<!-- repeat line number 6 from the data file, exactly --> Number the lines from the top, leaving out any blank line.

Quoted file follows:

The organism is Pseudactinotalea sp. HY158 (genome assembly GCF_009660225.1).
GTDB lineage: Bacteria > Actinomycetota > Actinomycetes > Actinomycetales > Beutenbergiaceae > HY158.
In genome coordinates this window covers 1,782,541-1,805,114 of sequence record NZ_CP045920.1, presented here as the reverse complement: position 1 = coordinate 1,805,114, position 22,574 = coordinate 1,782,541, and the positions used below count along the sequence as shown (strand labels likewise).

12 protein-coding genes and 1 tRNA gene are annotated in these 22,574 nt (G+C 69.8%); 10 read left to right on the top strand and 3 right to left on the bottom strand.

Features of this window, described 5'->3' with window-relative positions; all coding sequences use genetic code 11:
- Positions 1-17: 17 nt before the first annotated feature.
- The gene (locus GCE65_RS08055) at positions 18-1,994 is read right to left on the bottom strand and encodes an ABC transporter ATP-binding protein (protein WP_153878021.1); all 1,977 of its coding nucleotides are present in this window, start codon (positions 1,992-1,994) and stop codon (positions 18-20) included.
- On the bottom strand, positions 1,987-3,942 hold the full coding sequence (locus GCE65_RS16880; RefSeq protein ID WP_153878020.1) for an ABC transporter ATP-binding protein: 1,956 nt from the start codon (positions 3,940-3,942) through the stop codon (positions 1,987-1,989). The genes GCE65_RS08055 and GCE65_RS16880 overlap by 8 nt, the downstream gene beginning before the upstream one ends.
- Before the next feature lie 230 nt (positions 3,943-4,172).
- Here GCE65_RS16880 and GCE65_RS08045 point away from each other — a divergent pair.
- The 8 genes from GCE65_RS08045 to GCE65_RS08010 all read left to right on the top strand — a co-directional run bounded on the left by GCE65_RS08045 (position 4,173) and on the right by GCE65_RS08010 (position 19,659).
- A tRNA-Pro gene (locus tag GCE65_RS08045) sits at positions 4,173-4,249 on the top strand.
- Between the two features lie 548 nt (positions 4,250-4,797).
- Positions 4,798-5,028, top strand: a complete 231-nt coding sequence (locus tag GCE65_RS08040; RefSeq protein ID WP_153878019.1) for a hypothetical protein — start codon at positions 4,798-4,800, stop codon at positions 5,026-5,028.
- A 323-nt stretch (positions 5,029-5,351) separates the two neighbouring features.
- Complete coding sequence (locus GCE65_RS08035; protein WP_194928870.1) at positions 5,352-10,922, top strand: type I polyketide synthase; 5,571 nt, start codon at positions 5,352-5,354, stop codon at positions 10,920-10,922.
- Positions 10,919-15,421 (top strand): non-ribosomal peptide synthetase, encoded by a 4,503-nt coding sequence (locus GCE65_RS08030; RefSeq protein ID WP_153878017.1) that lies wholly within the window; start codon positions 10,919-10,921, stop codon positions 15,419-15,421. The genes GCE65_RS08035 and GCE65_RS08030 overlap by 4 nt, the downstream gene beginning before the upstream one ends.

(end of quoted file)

- Positions 1-17: 17 nt before the first annotated feature.